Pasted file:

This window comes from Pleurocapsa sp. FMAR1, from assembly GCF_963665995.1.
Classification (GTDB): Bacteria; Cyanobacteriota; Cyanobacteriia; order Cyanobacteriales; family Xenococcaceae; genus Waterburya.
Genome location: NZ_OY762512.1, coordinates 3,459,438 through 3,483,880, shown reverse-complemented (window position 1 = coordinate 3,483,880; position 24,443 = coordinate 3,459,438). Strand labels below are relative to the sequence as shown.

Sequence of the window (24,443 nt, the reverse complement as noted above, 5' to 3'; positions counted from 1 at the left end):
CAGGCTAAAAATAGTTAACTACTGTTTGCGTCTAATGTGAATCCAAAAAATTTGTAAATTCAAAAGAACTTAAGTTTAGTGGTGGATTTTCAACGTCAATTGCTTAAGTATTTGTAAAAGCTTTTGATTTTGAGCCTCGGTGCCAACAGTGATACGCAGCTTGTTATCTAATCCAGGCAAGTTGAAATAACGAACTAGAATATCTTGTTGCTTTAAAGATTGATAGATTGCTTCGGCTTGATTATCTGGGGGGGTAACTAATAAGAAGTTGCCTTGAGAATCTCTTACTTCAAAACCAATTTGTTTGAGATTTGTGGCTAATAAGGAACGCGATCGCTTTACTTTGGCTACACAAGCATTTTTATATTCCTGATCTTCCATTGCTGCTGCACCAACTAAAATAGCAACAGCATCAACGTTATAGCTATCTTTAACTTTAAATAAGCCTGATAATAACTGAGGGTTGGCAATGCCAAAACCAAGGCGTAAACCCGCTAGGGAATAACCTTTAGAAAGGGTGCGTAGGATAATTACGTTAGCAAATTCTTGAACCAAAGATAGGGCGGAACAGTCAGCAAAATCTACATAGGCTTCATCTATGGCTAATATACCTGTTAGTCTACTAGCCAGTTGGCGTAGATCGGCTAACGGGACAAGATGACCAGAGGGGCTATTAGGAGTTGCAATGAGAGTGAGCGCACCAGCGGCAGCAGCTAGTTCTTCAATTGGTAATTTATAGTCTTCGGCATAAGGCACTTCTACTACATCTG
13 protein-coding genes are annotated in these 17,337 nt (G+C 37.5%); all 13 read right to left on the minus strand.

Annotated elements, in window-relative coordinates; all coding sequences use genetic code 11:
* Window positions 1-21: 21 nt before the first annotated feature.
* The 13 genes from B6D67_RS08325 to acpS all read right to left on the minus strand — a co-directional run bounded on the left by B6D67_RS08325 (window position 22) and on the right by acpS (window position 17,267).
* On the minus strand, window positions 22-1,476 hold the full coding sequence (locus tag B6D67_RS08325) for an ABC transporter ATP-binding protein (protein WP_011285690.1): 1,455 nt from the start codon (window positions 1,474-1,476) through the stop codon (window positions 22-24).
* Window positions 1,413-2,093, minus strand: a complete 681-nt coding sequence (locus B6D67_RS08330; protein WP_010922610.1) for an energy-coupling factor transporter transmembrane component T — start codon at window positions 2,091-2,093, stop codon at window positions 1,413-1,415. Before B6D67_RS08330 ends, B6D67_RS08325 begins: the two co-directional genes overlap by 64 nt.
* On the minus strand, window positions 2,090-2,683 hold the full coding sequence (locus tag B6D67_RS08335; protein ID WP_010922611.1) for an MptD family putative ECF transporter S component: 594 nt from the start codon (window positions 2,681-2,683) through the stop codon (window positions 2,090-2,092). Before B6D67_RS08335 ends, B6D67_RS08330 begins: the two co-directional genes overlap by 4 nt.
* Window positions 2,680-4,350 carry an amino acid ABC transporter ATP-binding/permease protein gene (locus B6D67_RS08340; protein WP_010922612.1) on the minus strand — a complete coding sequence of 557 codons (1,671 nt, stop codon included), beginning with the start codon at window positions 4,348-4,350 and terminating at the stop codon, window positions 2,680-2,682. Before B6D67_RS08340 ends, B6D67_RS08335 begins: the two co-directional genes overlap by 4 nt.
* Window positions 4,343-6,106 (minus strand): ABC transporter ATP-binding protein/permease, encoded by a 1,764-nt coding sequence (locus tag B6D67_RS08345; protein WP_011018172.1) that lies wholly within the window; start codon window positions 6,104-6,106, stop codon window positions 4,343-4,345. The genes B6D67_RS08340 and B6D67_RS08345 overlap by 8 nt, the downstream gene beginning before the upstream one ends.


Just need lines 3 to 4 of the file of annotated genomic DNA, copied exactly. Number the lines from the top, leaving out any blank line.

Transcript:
Genome location: NZ_OY762512.1, coordinates 3,459,438 through 3,483,880, shown reverse-complemented (window position 1 = coordinate 3,483,880; position 24,443 = coordinate 3,459,438). Strand labels below are relative to the sequence as shown.

Sequence of the window (24,443 nt, the reverse complement as noted above, 5' to 3'; positions counted from 1 at the left end):